Tag Archives: History

Journal Article: Qur’anic readings and Malay translation in 18th-century Banten Qur’ans A.51 and W.277

“This article examines two copies of the Qur’an from 18th-century Banten, A.51 and W.277, that contain interlinear Malay translation, focusing on two aspects, i.e. Qur’anic readings and Malay translation, to reveal Qur’anic pedagogical practices in the region…”

(2020). Qur’anic readings and Malay translation in 18th-century Banten Qur’ans A.51 and W.277. Indonesia and the Malay World. Ahead of Print.

Read more at: Qur’anic readings and Malay translation in 18th-century Banten Qur’ans A.51 and W.277

Language, Nation

By Muhammad Yamin, 1921

“What you have inherited from your fathers, earn over again for yourselves or it will not be yours.” Goethe

While still small and young in years
The little child nestles in her mother’s lap,
Singing soft songs and lullabies her mother
Beams over her child overflowing with joy;
She rocks lovingly night and day,
Cradle hanging in the land of her ancestors.

Born to a nation with its own language
Surrounded by family to the right and the left,
Raised in the customs of the land of the Malays
In grief and in joy and in sorrow too
A sense of togetherness and unity flow
From her language with its sweet sound.

Whether in wailing tears, or in rejoicing
Whether in times of joy or in adversity and danger;
We breathe to maintain our lives
In the language that embodies our soul,
Wherever Sumatra is, there is the nation,
Wherever the patchwork island is, there is our language.

My beloved Andalas, land of my birth,
From the time I was young,
Till the time that I die and am laid in the earth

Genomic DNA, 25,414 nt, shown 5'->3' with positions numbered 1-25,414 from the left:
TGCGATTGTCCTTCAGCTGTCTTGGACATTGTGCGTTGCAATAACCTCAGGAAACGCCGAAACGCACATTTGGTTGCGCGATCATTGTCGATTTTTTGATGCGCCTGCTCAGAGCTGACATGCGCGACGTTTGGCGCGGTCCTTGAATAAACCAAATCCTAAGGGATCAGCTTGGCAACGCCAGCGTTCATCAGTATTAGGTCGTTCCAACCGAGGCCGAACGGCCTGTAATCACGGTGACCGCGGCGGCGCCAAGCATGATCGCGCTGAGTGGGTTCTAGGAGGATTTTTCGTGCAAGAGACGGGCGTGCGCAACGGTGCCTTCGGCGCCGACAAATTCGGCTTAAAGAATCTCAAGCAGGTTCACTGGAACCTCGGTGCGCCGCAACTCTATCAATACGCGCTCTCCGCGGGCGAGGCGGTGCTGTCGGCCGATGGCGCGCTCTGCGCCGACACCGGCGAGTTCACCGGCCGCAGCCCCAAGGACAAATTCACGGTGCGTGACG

I shall never forget our language,
Remember, young people, oh unhappy Sumatra,
Lose your language and your nation is lost too too.

February 1921


Bahasa Bangsa was irst published in Indonesian in the Dutch language journal Jong Sumatra : organ van den Jong Sumatranen Bond, Batavia, February 1921. Also in Sandjak-sandjak Muda Mr. Muhammad Yamin [The Young Poems of Mr. Muhammad Yamin]  Firma Rada, Djakarta 1954, p. 9. Republished in Jassin, H. B.  Pujangga baru : prosa dan puisi / dikumpulkan dengan disertai kata pengantar oleh H.B. Jassin  [Pujangga Baru : prose and poetry / collected and accompanied by an introduction by H.B. Jassin] Haji Masagung, Jakarta,  1987, p. 322.

Other background that may of interest includes: Abdullah, Taufik. and Cornell University. Modern Indonesia Project.  Schools and politics : the Kaum Muda movement in West Sumatra (1927-1933) / Taufik Abdullah  Cornell Modern Indonesia Project, Cornell University Ithaca, N.Y  1971  https://www.goodreads.com/book/show/7822864-schools-and-politics; Yamin, Muhammad. Tan Malacca, Bapak Republik Indonesia: Riwajat-politik Seorang Pengandjoer Revolusionér Jang Berfikir, Berdjoeang Dan Menderita Membentoek Negara Republik Indonesia. Djakarta: Berita Indonesia, 1946. Print.; Van Miert, Hans. “The ‘Land of the Future’: The Jong Sumatranen Bond (1917-1930) and Its Image of the Nation.” Modern Asian Studies, vol. 30, no. 3, 1996, pp. 591–616. JSTOR, http://www.jstor.org/stable/312984. Accessed 22 Feb. 2020.

Manuscripts from the Bugis kingdom of Bone – Asian and African studies blog of The British Library

“The Royal Library of Bone: Bugis and Makassar manuscripts in the British Library

In March 2019, the digitisation was completed of 75 Javanese manuscripts from Yogyakarta now held in the British Library, which had been captured from the Kraton or Palace of Yogyakarta in June 1812 following a British assault.  What is much less widely known is that the British Library also holds the core of another royal library from Indonesia, also taken in armed conflict during the brief period of British administration in Java from 1811 to 1816 under the command of Thomas Stamford Raffles. All  the 34 manuscripts from south Sulawesi in the British Library can be identified as orginating from the palace of the Bugis kingdom of Bone, and were seized in a British attack on of Bone in June 1814.” (Read more.)